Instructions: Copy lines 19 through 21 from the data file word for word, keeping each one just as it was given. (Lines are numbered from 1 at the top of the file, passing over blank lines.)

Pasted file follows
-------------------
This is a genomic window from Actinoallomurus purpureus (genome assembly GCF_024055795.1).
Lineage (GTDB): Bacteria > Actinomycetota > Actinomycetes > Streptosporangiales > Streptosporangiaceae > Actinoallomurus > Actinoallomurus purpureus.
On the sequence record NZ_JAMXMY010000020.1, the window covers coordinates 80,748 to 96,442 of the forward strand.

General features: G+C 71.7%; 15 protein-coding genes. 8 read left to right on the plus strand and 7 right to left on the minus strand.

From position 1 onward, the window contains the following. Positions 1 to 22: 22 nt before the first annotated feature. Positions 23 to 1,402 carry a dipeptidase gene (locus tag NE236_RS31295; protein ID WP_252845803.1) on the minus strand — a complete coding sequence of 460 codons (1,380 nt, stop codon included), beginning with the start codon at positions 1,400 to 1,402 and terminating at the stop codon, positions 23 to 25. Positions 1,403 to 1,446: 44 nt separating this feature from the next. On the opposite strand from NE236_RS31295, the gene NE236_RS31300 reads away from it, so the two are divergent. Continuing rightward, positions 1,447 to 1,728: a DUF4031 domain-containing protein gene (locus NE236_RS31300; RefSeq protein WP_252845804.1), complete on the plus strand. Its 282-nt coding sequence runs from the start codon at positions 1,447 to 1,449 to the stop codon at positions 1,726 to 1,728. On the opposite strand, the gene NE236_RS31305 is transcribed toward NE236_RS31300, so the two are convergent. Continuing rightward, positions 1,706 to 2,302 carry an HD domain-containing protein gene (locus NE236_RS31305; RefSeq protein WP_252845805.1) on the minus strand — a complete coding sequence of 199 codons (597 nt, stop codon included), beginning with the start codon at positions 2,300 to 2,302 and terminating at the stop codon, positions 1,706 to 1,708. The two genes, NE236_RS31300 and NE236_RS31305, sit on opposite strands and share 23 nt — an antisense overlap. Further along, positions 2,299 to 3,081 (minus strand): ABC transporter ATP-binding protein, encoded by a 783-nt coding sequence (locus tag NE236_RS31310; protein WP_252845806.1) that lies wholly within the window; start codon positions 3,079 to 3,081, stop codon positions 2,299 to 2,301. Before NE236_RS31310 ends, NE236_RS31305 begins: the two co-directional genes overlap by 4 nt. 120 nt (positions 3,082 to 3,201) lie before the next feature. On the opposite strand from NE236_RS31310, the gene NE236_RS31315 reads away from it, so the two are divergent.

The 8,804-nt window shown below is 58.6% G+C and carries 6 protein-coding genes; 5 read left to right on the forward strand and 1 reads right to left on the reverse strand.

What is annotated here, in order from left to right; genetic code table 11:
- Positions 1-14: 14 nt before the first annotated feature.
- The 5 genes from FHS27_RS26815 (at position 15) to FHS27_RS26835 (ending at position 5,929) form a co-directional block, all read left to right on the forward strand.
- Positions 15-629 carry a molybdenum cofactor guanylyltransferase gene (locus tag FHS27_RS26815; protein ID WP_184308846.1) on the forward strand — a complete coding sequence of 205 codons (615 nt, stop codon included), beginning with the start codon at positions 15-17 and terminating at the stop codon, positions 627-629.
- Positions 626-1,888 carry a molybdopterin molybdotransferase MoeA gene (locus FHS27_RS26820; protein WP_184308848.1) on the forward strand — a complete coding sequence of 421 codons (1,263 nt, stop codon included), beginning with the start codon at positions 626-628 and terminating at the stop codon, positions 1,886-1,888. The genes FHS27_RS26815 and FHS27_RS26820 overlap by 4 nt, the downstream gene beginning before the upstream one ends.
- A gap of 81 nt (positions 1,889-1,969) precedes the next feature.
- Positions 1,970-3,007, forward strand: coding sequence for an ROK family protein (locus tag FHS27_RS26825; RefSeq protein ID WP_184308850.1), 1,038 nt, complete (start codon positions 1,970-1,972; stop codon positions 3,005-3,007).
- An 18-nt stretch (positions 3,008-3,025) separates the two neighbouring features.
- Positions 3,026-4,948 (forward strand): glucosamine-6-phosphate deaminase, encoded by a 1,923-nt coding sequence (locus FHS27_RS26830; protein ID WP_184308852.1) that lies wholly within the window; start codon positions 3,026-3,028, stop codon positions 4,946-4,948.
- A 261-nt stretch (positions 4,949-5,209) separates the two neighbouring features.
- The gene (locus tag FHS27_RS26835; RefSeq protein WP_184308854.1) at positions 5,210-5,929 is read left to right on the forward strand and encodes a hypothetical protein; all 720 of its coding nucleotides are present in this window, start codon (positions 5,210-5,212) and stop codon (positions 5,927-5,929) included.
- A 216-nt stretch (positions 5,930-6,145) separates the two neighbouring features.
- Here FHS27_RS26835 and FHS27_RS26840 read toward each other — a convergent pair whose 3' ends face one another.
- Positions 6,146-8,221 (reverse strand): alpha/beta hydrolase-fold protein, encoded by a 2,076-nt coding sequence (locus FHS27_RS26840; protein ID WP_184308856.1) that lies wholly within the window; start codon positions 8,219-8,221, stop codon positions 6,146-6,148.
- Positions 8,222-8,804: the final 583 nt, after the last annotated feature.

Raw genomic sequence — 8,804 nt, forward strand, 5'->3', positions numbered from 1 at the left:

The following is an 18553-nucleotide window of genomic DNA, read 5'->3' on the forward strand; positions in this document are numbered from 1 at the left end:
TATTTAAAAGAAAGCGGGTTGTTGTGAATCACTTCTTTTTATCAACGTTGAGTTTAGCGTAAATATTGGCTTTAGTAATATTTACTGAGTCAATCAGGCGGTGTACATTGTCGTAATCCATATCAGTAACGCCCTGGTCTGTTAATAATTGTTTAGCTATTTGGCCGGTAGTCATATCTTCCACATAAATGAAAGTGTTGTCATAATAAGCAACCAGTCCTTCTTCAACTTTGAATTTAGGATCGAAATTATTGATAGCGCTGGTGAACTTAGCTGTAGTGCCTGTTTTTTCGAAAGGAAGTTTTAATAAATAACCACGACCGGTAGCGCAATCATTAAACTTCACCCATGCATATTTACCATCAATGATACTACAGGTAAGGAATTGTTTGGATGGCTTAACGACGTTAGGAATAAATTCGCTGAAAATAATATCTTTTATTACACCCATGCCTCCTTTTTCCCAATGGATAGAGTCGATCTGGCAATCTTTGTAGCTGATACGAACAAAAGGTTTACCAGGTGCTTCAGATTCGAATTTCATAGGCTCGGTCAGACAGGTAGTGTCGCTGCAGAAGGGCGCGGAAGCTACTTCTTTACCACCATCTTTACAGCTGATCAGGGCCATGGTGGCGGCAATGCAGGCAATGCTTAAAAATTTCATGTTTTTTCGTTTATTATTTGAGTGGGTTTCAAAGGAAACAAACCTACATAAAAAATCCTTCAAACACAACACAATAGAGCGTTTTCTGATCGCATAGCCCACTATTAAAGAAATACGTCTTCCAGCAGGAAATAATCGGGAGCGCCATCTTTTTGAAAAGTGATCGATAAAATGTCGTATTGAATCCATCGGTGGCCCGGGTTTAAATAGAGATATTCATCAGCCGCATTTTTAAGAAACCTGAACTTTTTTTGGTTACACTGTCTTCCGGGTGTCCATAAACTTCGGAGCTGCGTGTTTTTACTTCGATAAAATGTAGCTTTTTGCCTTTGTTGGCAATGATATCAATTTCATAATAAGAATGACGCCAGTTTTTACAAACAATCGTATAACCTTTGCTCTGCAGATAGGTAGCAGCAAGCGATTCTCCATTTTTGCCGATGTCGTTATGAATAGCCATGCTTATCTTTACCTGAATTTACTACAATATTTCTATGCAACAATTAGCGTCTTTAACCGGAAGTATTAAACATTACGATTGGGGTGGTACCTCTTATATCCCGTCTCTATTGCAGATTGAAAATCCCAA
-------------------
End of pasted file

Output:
- Here FHS27_RS26835 and FHS27_RS26840 read toward each other — a convergent pair whose 3' ends face one another.
- Positions 6,146-8,221 (reverse strand): alpha/beta hydrolase-fold protein, encoded by a 2,076-nt coding sequence (locus FHS27_RS26840; protein ID WP_184308856.1) that lies wholly within the window; start codon positions 8,219-8,221, stop codon positions 6,146-6,148.
- Positions 8,222-8,804: the final 583 nt, after the last annotated feature.